recent research

http://journals.lww.com/nsca-jscr/Abstract/2014/07000/Does_an_In_Season_Detraining_Period_Affect_the.32.aspx

Swimmers: continue your dry land rotator cuff training throughout the entire season.

http://journals.lww.com/nsca-jscr/Abstract/2014/07000/Neutral_Spine_Control_Exercises_in_Rehabilitation.27.aspx

If you have a patient with a fusion, you can get some nice core muscle activation with neutral positioning and resisted limb movements.

http://journals.lww.com/nsca-jscr/Abstract/2014/07000/Effect_of_Supervised,_Periodized_Exercise_Training.25.aspx

For best exercise outcomes, hire a personal trainer.

http://journals.lww.com/nsca-jscr/Abstract/2014/07000/Responsiveness_of_the_Double_Limb_Lowering_Test.17.aspx

Not surprisingly, double leg lowering isn’t very responsive for testing abdominal strength.  But a lower abdominal progression is better.  But to improve this strength the most, general exercises are better than specific ones.

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Basic Functional Activities

Physical Therapy is a goal based profession.  We write goals at our initial visit and then continue to reassess them and create new ones as appropriate as we go.  Fitness needs to have similar goals.  Here is a list of basic functional activities that I think could fall into either the physical therapy to fitness spectrum (Training = Rehab per Charlie Weingroff).

I like to think of these from a chronological perspective.  What is the first thing you need to be able to do in the day and then what other things are needed too.

1) lay down in any position: sidelying, supine, prone
2) roll from one lying position to another (simple rolling)
3) get up to sitting (more advanced rolling)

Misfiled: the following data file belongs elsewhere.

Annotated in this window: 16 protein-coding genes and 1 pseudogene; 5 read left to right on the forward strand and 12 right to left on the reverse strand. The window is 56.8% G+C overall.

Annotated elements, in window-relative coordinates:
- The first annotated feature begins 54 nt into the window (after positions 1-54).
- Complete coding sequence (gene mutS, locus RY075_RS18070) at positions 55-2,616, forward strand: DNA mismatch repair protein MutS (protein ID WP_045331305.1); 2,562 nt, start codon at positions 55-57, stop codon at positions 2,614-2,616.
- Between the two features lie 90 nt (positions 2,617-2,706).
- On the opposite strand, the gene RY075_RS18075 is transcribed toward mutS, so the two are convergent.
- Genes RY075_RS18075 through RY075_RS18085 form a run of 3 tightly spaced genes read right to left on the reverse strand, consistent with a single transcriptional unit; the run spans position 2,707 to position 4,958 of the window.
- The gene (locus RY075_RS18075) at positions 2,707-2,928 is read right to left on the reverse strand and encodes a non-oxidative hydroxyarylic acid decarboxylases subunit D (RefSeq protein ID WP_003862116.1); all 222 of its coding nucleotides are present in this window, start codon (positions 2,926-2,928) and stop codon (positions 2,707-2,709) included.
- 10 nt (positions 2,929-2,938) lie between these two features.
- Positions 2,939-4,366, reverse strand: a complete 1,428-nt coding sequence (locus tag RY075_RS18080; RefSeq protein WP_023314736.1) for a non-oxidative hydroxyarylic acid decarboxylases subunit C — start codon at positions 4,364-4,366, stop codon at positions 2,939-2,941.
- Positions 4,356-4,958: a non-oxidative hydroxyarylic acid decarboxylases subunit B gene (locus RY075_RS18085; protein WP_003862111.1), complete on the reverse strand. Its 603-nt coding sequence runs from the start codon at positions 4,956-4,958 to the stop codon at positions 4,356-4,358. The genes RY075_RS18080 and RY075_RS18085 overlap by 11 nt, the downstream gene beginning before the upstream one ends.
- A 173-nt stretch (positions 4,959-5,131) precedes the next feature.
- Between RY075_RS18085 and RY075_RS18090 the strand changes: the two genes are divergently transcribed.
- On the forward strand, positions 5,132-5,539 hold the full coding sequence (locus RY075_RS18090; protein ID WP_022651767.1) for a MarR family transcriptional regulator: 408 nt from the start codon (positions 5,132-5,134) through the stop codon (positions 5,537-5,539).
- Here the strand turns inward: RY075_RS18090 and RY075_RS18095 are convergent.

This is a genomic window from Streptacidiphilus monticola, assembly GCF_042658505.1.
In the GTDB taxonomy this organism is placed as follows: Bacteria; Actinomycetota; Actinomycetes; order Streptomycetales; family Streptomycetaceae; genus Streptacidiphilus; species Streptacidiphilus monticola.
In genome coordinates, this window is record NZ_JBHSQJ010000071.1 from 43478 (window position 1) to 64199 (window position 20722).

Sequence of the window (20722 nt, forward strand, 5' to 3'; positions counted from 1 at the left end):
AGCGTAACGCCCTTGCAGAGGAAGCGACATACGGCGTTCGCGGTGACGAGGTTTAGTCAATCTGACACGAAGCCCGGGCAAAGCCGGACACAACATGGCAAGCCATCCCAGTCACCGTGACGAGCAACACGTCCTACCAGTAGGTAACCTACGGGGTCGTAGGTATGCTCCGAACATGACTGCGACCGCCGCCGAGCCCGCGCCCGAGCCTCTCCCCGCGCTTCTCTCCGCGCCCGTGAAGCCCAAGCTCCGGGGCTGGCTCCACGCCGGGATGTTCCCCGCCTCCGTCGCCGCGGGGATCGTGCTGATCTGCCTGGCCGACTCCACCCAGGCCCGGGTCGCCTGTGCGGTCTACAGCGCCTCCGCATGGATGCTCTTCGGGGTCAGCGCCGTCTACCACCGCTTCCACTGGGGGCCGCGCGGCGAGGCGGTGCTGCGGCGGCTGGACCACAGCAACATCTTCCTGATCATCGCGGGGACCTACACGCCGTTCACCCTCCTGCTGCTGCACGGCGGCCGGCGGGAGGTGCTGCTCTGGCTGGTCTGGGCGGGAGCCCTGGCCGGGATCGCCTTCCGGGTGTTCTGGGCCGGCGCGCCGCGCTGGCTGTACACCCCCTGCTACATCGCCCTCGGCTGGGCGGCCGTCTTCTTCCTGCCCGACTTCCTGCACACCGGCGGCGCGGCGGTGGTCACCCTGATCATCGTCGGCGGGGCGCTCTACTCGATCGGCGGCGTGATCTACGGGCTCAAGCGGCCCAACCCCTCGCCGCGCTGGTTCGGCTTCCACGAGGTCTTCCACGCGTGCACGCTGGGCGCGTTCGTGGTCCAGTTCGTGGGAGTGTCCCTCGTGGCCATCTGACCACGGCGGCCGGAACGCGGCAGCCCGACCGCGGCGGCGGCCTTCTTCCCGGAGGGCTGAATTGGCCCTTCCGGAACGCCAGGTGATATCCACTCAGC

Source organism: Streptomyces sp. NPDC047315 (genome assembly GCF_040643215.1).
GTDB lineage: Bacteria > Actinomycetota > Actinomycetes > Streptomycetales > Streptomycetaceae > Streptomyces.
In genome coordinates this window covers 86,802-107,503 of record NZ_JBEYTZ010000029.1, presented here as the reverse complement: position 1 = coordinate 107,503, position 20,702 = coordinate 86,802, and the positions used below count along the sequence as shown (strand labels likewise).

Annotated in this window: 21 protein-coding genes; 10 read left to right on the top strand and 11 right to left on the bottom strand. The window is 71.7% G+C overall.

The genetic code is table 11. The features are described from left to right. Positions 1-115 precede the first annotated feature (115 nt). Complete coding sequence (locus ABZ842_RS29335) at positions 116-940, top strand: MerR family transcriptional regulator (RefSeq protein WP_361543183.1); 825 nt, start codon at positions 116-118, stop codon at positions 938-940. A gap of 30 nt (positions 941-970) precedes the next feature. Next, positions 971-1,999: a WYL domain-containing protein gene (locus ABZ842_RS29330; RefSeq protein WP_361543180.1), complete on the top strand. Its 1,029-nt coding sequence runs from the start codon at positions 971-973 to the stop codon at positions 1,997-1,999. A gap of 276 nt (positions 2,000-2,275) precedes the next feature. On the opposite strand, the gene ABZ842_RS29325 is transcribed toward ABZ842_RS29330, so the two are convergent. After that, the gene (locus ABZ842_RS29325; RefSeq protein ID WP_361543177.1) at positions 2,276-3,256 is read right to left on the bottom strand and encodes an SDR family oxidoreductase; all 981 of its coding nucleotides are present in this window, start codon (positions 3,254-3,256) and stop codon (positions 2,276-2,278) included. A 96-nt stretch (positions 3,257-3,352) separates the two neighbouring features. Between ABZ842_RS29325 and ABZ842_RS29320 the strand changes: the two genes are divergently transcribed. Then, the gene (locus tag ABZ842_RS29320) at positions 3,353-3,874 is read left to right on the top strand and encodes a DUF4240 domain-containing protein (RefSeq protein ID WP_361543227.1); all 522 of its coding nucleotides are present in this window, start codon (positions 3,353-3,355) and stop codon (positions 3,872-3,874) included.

4) stand Up (squat)
5) walk
6) bend over (deadlift)
7) pick something up (deadlift)
8) reach up (press)
9) grab an object (press)
10) pull open a door (pull)
11) sit down (squat)
12) get down to the floor (lunge)
13) move on the floor (crawl)
14) push your self up from the floor (press, lunge)
15) push something (press)
16) pull something (pull)

If I take a look at #1: lay down in any position, this requires a couple of basic fundamental physical abilities.  First is a balance in the relative flexibility (Sahrmann) of leg muscles to trunk muscles.  Tighter hip flexors than abs will make lying supine or prone very uncomfortable.  Similarly, you need full hip extension, full knee extension and neutral spine posture.  If you want to lie prone, you better have full cervical mobility.  If you want to lie with your arms overhead, you better not have any upper thoracic mobility restrictions or thoracic outlet issues.  If not you’ll need to modify this activity.  This doesn’t sound very challenging, it’s just lying down, but I have seen many people who need to modify this activity with pillows, bending their knees, not lying in one of the positions.  If you have an ability to lie in any position, this sets you up well for the next activities.

I’ll take a look at each of these activities in the next few weeks.

Keep Moving, Jason